With our caustic presidential race dominating the news, and a standoff in Dakota over human rights vs corporate rights taking “second chair,” it might be hard to summon the attention or energy to get passionate about a video game voice actor strike too. However, if you’ve ever been entertained, excited, comforted or moved by an animated show, movie or game then you have voice actors to thank. Whether you know it or not, their performance mattered to you then and their future should matter now.
#performancematters is the hashtag supporting the actors strike for a fair contract for video game performance actors.
This article is not short so in the interest of “dessert first” the most important part is the first paragraph and video…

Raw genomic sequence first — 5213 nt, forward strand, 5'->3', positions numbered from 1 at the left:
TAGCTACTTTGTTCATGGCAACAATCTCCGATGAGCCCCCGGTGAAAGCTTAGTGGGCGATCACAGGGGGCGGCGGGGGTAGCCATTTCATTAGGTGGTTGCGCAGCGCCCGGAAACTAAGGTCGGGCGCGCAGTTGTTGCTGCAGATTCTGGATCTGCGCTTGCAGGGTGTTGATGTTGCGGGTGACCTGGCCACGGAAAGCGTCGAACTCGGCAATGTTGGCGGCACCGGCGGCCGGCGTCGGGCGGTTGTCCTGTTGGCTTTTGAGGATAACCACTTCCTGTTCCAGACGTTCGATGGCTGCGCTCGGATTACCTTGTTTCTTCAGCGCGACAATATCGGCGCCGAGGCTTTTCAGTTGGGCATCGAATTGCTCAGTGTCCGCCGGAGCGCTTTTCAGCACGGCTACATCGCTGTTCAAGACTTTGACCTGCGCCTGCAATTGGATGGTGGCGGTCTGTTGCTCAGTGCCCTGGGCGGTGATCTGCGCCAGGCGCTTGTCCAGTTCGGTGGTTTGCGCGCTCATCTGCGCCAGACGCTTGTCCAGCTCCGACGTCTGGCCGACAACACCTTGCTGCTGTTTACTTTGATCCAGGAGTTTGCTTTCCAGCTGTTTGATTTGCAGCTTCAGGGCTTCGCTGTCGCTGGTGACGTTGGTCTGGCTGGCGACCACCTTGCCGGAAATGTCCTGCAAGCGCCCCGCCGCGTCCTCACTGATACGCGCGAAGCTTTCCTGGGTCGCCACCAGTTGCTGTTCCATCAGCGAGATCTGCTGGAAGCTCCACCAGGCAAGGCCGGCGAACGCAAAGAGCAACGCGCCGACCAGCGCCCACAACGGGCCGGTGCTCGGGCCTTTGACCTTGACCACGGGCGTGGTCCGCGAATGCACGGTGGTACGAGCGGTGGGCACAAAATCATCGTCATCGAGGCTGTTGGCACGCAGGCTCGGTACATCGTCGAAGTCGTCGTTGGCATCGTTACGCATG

For those who are unfamiliar with voice actors, I like to describe “Voice Acting” as having all the challenges of acting without the benefit of facial expressions, body language, fame, fortune or job security. But “voice actors” now are called on to do even more than that with no additional benefits, credit or even workplace safeguards. Most video games now employ motion capture to their cgi. What this means is that the “voice actor” is also acting physically, often in stressful and sometimes dangerous situations, but under a contract meant for reading lines a little at a time in a studio over the course of the years that it took to make the animation or video game. What the movement seeks is more about basic rights and fair compensation and representation. I got to interview one of these talented actors at the very first MegaCon Tampa Bay last weekend. Between the interview and his Q&A show, I got the basics and had to say something. I wanted to get the content out quickly so please forgive the lack of ‘intro’, effects, overlays, etc.